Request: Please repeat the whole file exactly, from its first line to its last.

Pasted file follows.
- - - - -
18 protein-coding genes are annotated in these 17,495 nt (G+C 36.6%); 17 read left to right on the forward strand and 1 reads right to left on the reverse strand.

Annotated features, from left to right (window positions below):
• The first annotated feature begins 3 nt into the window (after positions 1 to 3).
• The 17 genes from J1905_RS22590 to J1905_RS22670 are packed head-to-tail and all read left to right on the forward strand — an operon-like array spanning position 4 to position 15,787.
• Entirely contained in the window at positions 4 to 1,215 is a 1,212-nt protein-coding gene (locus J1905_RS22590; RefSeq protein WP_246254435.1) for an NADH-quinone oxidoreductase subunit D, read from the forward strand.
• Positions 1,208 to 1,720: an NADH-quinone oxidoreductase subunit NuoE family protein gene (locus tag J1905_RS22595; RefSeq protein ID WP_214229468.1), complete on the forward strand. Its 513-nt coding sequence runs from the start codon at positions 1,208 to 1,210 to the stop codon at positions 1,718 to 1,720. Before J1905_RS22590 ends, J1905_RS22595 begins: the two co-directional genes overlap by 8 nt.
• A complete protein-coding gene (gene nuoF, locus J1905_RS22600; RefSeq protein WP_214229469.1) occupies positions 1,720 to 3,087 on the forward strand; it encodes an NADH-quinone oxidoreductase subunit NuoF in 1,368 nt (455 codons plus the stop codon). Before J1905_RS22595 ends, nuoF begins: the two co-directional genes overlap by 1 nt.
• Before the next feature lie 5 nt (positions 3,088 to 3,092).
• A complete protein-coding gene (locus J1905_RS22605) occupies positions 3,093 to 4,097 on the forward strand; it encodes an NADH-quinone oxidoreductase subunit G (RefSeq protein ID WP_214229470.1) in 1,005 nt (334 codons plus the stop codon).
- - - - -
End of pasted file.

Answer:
18 protein-coding genes are annotated in these 17,495 nt (G+C 36.6%); 17 read left to right on the forward strand and 1 reads right to left on the reverse strand.

Annotated features, from left to right (window positions below):
• The first annotated feature begins 3 nt into the window (after positions 1 to 3).
• The 17 genes from J1905_RS22590 to J1905_RS22670 are packed head-to-tail and all read left to right on the forward strand — an operon-like array spanning position 4 to position 15,787.
• Entirely contained in the window at positions 4 to 1,215 is a 1,212-nt protein-coding gene (locus J1905_RS22590; RefSeq protein WP_246254435.1) for an NADH-quinone oxidoreductase subunit D, read from the forward strand.
• Positions 1,208 to 1,720: an NADH-quinone oxidoreductase subunit NuoE family protein gene (locus tag J1905_RS22595; RefSeq protein ID WP_214229468.1), complete on the forward strand. Its 513-nt coding sequence runs from the start codon at positions 1,208 to 1,210 to the stop codon at positions 1,718 to 1,720. Before J1905_RS22590 ends, J1905_RS22595 begins: the two co-directional genes overlap by 8 nt.
• A complete protein-coding gene (gene nuoF, locus J1905_RS22600; RefSeq protein WP_214229469.1) occupies positions 1,720 to 3,087 on the forward strand; it encodes an NADH-quinone oxidoreductase subunit NuoF in 1,368 nt (455 codons plus the stop codon). Before J1905_RS22595 ends, nuoF begins: the two co-directional genes overlap by 1 nt.
• Before the next feature lie 5 nt (positions 3,088 to 3,092).
• A complete protein-coding gene (locus J1905_RS22605) occupies positions 3,093 to 4,097 on the forward strand; it encodes an NADH-quinone oxidoreductase subunit G (RefSeq protein ID WP_214229470.1) in 1,005 nt (334 codons plus the stop codon).